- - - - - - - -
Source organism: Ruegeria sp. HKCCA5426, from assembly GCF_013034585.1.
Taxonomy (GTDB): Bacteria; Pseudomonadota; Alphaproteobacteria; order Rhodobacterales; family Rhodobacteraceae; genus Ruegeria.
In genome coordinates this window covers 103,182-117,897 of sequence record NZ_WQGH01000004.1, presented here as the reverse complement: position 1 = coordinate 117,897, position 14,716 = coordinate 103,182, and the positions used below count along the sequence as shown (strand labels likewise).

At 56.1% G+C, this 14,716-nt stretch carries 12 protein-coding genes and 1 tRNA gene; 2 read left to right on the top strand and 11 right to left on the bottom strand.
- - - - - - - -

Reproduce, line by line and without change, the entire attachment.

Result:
Source organism: Ruegeria sp. HKCCA5426, from assembly GCF_013034585.1.
Taxonomy (GTDB): Bacteria; Pseudomonadota; Alphaproteobacteria; order Rhodobacterales; family Rhodobacteraceae; genus Ruegeria.
In genome coordinates this window covers 103,182-117,897 of sequence record NZ_WQGH01000004.1, presented here as the reverse complement: position 1 = coordinate 117,897, position 14,716 = coordinate 103,182, and the positions used below count along the sequence as shown (strand labels likewise).

At 56.1% G+C, this 14,716-nt stretch carries 12 protein-coding genes and 1 tRNA gene; 2 read left to right on the top strand and 11 right to left on the bottom strand.